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What to Look For in German and Colonial Stamps

One of the things that often draws stamp collectors is the desire to focus on the stamps of a particular nation or region. One advantage of this approach is that it makes it easy to set bounds on which stamps you should look for and give you options on how to organize your search. Many philatelists choose European countries such as Germany as their focus. 

What Can You Look for in German Stamps?

One reason for collecting German stamps in particular is that they can be easily divided into different eras and regions. You can collect stamps from the country as a whole, or from some of the precursors such as Bavaria or Prussia. Some possible areas of focus include: 

  • Imperial: Imperial German stamps include anything from the German unification in 1871 until the beginning of the Weimar Republic in 1919. These also include stamps from various German colonies such as the Caroline Islands, Cameroon, and Togo. 
  • Weimar: German stamps in the short-lived Weimar period often feature imagery of the people and labor. 
  • Third Reich: German military and wartime stamps, along with any stamps from World War II or the Third Reich era are very collectible. Some feature Nazi imagery while others feature military images.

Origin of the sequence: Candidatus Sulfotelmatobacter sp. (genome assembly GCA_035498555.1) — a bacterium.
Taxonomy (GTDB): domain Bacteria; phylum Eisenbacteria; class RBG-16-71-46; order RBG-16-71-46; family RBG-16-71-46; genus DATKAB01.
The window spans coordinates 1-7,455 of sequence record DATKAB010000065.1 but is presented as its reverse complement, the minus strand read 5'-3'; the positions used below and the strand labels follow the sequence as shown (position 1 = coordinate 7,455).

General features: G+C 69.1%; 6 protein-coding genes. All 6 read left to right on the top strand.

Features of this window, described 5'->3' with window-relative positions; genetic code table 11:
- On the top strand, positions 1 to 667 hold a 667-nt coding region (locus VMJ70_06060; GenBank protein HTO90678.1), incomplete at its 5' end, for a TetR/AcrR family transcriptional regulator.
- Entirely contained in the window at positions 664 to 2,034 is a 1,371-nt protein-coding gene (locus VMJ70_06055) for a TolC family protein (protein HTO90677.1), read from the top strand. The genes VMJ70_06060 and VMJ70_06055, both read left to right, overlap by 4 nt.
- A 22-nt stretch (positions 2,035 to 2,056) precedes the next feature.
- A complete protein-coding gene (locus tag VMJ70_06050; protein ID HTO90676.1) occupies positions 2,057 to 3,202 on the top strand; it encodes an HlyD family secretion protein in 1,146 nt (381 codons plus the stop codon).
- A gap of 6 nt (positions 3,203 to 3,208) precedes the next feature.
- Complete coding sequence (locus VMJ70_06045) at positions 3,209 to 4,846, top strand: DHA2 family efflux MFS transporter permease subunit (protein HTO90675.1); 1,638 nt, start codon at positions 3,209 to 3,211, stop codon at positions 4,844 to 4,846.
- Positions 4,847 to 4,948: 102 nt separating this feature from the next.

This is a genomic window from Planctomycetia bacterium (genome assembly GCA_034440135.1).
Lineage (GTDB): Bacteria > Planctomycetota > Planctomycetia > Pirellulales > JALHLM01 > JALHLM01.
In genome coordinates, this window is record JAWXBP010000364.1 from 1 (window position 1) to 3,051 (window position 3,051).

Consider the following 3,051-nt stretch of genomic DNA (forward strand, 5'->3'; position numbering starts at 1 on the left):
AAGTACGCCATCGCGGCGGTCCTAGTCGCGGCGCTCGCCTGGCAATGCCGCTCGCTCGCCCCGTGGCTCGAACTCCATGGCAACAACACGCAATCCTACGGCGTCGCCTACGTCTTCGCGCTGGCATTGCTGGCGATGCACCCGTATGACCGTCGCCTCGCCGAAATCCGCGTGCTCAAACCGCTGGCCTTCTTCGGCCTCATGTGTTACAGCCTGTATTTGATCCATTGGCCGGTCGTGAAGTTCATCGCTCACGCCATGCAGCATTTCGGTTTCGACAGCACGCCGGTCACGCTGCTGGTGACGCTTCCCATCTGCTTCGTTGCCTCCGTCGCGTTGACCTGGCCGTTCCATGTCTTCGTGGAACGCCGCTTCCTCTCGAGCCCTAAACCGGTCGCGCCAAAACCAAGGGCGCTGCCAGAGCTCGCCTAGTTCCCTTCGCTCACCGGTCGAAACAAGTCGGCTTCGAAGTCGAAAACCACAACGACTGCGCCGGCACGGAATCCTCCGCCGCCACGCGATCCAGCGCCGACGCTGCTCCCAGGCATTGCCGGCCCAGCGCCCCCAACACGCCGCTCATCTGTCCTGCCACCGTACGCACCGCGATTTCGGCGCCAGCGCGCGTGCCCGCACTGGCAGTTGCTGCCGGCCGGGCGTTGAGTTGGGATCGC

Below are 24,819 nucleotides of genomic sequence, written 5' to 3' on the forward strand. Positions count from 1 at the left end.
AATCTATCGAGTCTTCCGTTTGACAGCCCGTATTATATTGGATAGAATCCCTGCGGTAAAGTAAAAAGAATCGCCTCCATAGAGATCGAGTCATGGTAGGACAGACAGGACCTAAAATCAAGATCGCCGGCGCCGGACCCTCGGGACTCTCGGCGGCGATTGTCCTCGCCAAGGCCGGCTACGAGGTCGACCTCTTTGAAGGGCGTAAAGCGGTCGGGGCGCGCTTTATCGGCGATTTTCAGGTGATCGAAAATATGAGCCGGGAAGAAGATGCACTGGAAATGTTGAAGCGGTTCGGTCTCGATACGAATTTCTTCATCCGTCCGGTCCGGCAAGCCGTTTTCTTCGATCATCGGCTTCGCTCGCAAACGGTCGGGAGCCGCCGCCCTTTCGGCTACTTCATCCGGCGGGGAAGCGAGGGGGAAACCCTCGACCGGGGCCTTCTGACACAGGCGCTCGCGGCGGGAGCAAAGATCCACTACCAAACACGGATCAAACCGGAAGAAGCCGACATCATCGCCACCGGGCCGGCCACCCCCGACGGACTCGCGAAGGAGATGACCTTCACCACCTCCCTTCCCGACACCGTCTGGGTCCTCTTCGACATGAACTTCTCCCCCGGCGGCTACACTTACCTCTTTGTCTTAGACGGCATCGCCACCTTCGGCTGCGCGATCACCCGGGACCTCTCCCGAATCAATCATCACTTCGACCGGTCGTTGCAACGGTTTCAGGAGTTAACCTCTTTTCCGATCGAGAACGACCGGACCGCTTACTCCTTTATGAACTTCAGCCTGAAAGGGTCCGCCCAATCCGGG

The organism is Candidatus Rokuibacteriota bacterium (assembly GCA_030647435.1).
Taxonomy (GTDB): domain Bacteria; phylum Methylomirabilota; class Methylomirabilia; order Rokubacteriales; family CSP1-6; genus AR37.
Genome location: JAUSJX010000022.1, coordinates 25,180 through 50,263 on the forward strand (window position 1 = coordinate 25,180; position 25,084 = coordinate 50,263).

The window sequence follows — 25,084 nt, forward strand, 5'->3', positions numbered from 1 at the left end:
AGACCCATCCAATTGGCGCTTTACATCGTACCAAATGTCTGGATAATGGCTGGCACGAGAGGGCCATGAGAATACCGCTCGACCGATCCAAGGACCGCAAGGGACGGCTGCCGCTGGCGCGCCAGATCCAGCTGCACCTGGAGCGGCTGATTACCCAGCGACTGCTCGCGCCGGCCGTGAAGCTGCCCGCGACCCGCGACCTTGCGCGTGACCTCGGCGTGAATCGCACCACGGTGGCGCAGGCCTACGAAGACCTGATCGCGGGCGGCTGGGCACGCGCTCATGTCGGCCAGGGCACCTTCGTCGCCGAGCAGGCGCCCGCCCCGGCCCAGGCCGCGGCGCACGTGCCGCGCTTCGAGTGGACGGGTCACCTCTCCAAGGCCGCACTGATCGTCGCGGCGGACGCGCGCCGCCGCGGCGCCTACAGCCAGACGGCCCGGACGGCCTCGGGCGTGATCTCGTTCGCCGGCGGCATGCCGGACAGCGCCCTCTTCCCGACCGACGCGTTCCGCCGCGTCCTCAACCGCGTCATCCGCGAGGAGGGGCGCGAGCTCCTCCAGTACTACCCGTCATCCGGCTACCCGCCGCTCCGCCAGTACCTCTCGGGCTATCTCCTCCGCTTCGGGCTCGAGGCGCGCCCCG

• Post-War: Stamps from the postwar era can include those from both the Federal and Democratic republics, as well as stamps from Berlin.  

What is Stamp Condition?

As with any collectible, stamps gain some of their desirability from condition and some of it from rarity. Stamps come in a wide range of grades, and different sources may only describe stamps using some of the terms. In general though, all the gradations can be described as falling into one of two categories: 

  • Mint: In simple terms this refers to stamps that have never been through the postal system. One thing to look for here is the category of Mint Never Hinged, or MNH, which means these stamps have never been affixed to a stamp album. In philatelic terms, a hinge is a small piece of folded tape that is used to attach the back of a stamp to the album page. 
  • Used: These are canceled stamps which bear postmarks and have often been through the mail. In addition to regular canceled stamps, there is also an interest in Germany and Colonies first day covers. The draw here is that the stamps bear a postmark from the first day of issue, making them attractive that way. 

Philately and You

One of the things that can make philately a great hobby is that it gives you the opportunity to connect with like-minded hobbyists all over the world. You can connect with other individuals, or join up with societies dedicated towards specific elements of the hobby. There are even groups that are specifically dedicated towards German stamps. Should that not interest you, the hobby can be just as rewarding on an individual level even if you do not connect with other philatelists.  

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